State News

Walker signs overdue budget into law, finalizing UW funding boost

Gov. Scott Walker officially signed the 2017-’19 budget into effect Thursday at Tullar Elementary School in Neenah.

Image By: Courtsey of Scott Walker

Gov. Scott Walker officially signed the 2017-19 state budget Thursday in Neenah, ending a months-long stalemate over the $76 billion document.

The UW System will receive a slight funding boost. Although it doesn’t recover the $250 million slashed from the university's coffers in the last budget, this is the first budget in eight previous budgets the university did not receive cuts.

Laura Mahoney | The Daily Cardinal

The 2017-19' budget adds in over $100 million in new funds for the UW

The budget allocates a bump in funding for the state's public universities by over $100 million and adds in an additional $31.5 million in money tied to the performance of each university in a series of metrics.

Metrics require schools in the system to performance against a set of criteria that will determine their share of state funding.

On Wednesday, Walker partially vetoed 99 provisions in the budget. He rejected the ability for universities to choose their own metrics to rate themselves against, saying schools would choose metrics that would not be challenging to meet.

UW System faculty will also see a two percent wage increase each year of the two-year budget starting in July.

“We asked for reinvestment in UW System and are grateful our message was heard by the members of the committee,” said UW-Madison Chancellor Rebecca Blank earlier this month. “We’re also pleased to see employee compensation increases accelerated by the committee today, which will help us attract and retain talent.”

The spending blueprint also distributes money for construction at each UW System campus, requires faculty report how many hours they spend teaching and continues a tuition freeze for in-state students.

Laura Mahoney | The Daily Cardinal

Here's how the 2017-19' budget affects programs and employees at UW Madison and other UW System schools

The freeze is expected to save the average student $6,311 over four years, according to Walker. Though tuition will be frozen for its fifth straight year, housing costs and student fees will rise.

"This budget proves you can provide more money for our schools and lower property taxes at the same time," Walker said in a statement.

UW campuses across the state will start new construction projects using $60 million granted in the capital budget. At UW-Madison, new parking garages will be built while Lathrop Drive and Bascom Hill will see renovations.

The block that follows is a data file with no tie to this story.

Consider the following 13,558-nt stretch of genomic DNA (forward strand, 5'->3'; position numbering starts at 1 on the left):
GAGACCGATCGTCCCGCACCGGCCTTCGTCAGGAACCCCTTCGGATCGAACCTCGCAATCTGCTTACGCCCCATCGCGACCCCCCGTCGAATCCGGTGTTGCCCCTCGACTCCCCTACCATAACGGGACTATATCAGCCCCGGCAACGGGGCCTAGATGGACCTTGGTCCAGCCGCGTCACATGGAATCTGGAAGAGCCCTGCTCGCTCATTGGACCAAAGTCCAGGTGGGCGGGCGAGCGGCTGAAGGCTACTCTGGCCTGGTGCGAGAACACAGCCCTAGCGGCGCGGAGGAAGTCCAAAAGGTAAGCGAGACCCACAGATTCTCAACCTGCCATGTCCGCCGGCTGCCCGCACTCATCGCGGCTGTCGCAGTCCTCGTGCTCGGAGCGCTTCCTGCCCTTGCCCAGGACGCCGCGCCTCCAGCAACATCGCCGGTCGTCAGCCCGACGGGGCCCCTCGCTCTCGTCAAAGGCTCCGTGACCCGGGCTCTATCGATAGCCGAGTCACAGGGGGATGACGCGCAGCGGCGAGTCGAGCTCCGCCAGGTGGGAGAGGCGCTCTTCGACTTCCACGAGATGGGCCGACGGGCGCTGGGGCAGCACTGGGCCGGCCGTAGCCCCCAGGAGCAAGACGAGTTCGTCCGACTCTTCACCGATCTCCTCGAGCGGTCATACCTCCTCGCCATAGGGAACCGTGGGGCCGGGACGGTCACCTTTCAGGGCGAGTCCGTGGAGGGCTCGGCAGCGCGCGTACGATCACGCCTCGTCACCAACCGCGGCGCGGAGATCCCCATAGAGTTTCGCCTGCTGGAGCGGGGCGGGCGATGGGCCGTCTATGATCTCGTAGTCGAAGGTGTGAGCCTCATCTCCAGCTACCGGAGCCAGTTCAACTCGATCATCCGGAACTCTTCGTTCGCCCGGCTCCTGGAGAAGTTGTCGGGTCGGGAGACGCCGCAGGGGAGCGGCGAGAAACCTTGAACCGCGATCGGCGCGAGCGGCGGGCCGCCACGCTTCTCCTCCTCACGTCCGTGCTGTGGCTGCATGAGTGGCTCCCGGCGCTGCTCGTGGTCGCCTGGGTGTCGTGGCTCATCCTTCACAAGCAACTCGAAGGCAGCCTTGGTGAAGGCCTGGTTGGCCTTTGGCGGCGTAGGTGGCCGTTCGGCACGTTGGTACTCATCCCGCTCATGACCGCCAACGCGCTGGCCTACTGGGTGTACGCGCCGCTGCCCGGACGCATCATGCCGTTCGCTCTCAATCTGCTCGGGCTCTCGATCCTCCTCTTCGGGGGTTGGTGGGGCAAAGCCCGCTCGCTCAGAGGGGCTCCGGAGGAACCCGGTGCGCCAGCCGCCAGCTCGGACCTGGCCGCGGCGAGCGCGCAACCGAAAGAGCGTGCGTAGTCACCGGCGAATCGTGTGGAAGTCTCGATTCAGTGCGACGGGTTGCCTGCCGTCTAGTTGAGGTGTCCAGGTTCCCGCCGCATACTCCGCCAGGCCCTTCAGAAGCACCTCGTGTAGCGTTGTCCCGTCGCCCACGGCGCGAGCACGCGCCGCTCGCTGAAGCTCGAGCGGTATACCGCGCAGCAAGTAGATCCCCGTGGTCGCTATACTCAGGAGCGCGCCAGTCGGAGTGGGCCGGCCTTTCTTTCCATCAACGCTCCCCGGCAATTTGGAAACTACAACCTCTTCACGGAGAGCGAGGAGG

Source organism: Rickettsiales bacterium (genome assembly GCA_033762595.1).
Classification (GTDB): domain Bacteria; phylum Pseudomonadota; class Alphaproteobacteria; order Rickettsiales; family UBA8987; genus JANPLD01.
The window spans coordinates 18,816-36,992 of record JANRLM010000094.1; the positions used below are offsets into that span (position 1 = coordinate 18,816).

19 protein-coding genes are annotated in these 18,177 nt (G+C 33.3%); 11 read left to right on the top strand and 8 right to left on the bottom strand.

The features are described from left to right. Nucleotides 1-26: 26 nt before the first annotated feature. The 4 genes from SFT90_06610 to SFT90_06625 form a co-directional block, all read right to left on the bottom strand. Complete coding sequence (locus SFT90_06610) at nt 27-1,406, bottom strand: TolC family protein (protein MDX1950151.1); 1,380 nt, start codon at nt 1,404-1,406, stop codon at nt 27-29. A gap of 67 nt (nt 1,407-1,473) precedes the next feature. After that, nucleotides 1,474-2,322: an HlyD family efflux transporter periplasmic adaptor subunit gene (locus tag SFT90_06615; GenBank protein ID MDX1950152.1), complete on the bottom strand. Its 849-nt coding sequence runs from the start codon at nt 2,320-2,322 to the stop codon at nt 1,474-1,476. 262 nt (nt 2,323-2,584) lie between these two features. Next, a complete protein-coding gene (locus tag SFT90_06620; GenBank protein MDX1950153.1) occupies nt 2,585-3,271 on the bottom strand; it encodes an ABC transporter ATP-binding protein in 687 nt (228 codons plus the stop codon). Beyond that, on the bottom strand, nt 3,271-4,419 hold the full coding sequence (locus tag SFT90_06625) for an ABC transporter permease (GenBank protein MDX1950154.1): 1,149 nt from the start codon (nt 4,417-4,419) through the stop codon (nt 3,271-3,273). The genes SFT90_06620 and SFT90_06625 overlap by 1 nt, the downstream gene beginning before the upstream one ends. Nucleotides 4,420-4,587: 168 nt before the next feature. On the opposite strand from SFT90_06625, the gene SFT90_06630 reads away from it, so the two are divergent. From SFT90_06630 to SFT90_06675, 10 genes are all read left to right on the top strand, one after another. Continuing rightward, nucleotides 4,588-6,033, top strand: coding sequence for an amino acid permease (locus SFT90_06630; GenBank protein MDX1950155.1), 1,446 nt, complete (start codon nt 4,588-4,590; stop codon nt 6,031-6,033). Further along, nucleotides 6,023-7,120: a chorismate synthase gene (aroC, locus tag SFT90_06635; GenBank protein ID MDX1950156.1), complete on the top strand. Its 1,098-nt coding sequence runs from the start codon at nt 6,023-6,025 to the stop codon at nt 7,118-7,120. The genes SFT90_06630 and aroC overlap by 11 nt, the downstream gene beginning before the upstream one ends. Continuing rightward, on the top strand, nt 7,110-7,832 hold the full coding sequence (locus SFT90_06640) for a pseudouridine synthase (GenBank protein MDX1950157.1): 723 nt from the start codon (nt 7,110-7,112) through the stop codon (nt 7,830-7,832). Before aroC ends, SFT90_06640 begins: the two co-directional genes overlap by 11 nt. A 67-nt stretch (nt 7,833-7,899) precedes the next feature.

One provision that was originally removed from the budget by the Joint Finance Committee and then put back in last minute would require UW System faculty and professors to monitor and report their workload. The aim, Walker said, is to hold faculty accountable and have records of teacher workload to show taxpayers their money is well spent.

Blank, however, is concerned that the provision wouldn’t account for the time professors and faculty spend out of the classroom to research or assist their field in other areas of Wisconsin.

Under the budget, the system will receive $1.5 million each year to create and run the Tommy G. Thompson Center on Public Leadership that will issue grants for objective political research relevant to the state and require the system to spend $500,000 a year on speakers at campuses other than UW-Madison.

It’s expected that the center will focus on scheduling conservative speakers to balance the number of liberal speakers often booked.

Also under the budget, Board of Regents will get $5 million to grant campuses that are competitive in increasing high demand degree programs. On Wednesday, Walker struck part of the provision that allows the regents to choose the definition of “high demand.”

Republicans are calling this budget one “we can all be proud of” that has both “historic K-12 education funding” while keeping taxes low.

Democrats, however, say the budget is “rigged” and “hurts families.”

“Families in Wisconsin deserve better than a budget that continues to delay road projects, limits healthcare access and takes funding away from local schools,” state Senate minority leader Jennifer Shilling, D-La Crosse, said in a statement.

Thursday’s passage officially kicks in the new funding levels throughout the state. Since the budget was months late due to disagreements between Assembly Republicans and Senate Republicans over transportation funding and tax, the state has been operating on last year’s levels.

Now that the 2017-’19 budget is finalized, it’s expected Walker will soon announce his re-election bid to serve a third term as governor of Wisconsin. 

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